Having extensive experience sharpening all of these razors, I’ve decided to give the consumer a very thorough breakdown of how each razor rates against the other. The Dovo Best is the gold standard of budget straight razors. Excluding vintage razors, it represents the pinnacle of low cost, great quality straight razor. This post will compare the Dovo Best to the top 3 razors from Gold Dollar and the Fromm straight razor. Click here for a more extensive review of the Fromm straight razor.
The rating system is based on a rating of 1-5. 1 being awful, 2 being bad, 3 is acceptable, 4 is good, 5 is excellent.
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The steel quality used in the Dovo is very good. Not terribly much room for improvement. So too the steel used by Gold Dollar. Including the stainless steel used in the 200/800 model. Not so with Fromm. The steel they use is carbon steel and can take an edge. It just doesn’t take a very good one, nor does it hold it for long. The shave from a Fromm is “adequate” in my view.
The master grind is the most important grind. It determines the evenness of the faces of the razor. It must be perfect to ensure ease of honing and can cause severe problems if it is off. Gold Dollar does not suffer in this department. Fromm however, does not do a very good job. Every single Fromm straight razor I have sharpened has had uneven spine wear and bevels. However, it is not so bad as to be, well, bad.
The scales on each of these razors is made from plastic. Fromm & Gold Dollar use ABS plastic, and I’m fairly certain Dovo does too. There really isn’t much difference. Dovo’s scales are pretty thick, but the new 208 scales are more than adequate. The scales on Fromm, the 300, & the 200 are kind of thin. The 300 has purple scales which is a minus.
The fit & finish of these razors is where a lot of the difference lies. The Dovo represents the gold standard, but has some room for improvement. The Fromm does very well in presenting a polished looking razor from the factory. However, not as good a job as Dovo. Specifically, the Fromm does not present a very polished and uniform tip across a batch. Other than that, it’s actually not bad, and could be classified as good.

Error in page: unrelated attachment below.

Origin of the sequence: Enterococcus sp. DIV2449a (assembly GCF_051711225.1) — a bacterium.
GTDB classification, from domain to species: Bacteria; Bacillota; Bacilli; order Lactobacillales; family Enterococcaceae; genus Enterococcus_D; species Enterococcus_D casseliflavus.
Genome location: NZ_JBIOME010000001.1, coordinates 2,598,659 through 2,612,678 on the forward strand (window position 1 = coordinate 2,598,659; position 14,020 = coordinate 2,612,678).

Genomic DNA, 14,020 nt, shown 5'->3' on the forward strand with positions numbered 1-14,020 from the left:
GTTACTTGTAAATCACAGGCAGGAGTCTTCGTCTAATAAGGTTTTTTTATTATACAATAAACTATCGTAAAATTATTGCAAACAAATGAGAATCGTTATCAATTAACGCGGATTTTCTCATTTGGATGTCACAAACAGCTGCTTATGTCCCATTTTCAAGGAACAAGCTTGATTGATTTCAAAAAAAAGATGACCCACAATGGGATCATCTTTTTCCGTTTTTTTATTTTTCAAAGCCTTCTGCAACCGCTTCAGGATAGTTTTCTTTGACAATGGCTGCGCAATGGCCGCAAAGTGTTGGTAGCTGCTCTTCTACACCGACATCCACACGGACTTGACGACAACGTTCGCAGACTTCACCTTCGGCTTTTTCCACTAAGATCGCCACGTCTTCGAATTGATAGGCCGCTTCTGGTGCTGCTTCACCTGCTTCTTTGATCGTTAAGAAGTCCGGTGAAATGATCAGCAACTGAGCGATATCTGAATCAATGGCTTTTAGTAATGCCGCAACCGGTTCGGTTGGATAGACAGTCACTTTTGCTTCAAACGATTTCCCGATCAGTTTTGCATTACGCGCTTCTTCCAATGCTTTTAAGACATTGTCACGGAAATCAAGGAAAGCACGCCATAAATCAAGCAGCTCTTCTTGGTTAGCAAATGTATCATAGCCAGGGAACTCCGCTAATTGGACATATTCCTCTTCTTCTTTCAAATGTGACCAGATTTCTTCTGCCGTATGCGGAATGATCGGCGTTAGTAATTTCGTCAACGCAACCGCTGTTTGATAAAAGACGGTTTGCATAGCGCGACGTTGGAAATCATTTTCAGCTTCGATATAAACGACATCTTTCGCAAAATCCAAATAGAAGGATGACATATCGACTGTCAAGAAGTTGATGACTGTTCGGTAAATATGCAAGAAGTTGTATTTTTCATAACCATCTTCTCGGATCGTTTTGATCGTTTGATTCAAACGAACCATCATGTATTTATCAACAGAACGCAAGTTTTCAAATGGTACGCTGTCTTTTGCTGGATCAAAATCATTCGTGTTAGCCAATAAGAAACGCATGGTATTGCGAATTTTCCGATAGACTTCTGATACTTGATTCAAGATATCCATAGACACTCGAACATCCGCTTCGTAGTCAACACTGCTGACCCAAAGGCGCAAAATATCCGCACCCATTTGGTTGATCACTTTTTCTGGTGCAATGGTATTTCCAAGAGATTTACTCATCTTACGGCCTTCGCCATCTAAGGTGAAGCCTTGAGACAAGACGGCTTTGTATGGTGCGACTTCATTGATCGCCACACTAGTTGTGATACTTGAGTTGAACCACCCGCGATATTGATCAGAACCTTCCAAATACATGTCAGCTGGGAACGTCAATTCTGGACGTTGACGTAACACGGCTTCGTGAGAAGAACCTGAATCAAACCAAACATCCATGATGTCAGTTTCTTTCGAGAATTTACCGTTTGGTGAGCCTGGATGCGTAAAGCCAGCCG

The GD208 represents a budget razor and the fit & finish is nothing to write home about. The blade is stamped from a machine and little to no effort is made to hide this fact. The tip is ground to a round-ish point. Very little attention is paid to this area. The spine is left alone, the tang is left alone, only the master grind is milled. That and the jimps. The GD300 & GD200/800 represent a huge step up from the GD208. The tang is milled flat on both sides, the tail tapers to a nice end, and the spine is actually milled as well. Finally, the tips are even and uniform across batches. Check out these five 800’s I pulled from my stock. Therefore, I give the high end GD’s a solid 4. They are very nice. Dressed up in nice scales, they could make a very decent heirloom piece. The only part that could use some work is the jimps. They are done by machine and could be done better.